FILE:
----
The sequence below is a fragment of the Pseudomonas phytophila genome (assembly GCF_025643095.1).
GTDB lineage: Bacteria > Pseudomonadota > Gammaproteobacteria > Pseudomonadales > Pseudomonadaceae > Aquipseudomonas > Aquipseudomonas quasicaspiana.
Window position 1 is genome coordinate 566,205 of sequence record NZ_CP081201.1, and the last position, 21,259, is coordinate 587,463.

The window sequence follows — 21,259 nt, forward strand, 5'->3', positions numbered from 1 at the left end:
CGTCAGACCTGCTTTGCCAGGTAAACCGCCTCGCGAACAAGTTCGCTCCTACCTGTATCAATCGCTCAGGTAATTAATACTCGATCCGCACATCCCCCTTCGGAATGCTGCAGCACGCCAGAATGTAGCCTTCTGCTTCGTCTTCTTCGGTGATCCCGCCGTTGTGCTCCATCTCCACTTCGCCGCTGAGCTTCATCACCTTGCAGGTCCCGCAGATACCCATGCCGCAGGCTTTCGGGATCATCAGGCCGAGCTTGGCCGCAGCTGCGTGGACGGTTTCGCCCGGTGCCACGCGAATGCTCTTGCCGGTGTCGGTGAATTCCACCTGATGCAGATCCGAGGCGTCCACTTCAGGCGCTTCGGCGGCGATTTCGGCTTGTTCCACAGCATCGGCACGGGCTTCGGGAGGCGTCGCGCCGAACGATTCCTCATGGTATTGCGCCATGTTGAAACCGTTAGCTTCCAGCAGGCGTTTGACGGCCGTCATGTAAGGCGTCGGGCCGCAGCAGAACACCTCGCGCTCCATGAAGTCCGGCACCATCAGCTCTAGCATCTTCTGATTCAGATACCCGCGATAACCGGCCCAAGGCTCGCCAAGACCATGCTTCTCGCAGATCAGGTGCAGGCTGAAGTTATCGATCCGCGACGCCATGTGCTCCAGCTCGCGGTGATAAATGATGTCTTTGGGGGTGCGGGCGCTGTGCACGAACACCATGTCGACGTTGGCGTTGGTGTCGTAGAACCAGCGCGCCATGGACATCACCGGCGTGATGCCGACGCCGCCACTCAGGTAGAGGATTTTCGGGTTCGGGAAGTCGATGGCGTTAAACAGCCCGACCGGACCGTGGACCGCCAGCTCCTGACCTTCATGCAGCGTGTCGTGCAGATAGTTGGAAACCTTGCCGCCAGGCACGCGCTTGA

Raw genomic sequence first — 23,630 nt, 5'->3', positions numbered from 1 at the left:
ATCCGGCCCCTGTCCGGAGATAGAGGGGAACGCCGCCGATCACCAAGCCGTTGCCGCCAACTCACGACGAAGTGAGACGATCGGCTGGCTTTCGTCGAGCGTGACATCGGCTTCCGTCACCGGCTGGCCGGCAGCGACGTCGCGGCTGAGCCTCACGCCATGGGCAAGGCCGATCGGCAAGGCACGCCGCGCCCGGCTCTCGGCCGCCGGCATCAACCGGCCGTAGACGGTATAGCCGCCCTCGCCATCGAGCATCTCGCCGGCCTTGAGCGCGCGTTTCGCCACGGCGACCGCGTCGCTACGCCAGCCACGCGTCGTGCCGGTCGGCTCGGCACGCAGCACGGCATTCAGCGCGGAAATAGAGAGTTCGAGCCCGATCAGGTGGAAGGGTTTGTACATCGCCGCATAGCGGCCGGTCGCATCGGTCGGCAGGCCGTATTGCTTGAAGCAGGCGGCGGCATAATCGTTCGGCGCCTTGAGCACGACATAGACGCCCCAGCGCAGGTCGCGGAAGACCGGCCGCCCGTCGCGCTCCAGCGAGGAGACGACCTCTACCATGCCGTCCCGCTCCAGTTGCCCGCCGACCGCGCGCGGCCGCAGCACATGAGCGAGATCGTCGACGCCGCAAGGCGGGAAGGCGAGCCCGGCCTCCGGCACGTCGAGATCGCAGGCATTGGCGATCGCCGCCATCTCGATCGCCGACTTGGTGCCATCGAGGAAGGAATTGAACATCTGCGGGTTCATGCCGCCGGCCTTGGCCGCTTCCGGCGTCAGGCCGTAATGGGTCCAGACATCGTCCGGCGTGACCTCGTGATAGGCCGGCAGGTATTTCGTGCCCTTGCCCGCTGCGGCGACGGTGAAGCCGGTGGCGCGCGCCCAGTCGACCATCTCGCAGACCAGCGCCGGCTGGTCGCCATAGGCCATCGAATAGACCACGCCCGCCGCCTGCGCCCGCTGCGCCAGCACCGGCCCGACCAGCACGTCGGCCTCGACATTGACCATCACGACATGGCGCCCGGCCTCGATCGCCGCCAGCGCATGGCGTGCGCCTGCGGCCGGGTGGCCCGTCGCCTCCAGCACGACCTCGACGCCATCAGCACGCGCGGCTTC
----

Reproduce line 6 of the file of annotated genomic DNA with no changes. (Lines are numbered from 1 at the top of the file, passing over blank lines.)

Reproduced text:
Raw genomic sequence first — 23,630 nt, 5'->3', positions numbered from 1 at the left: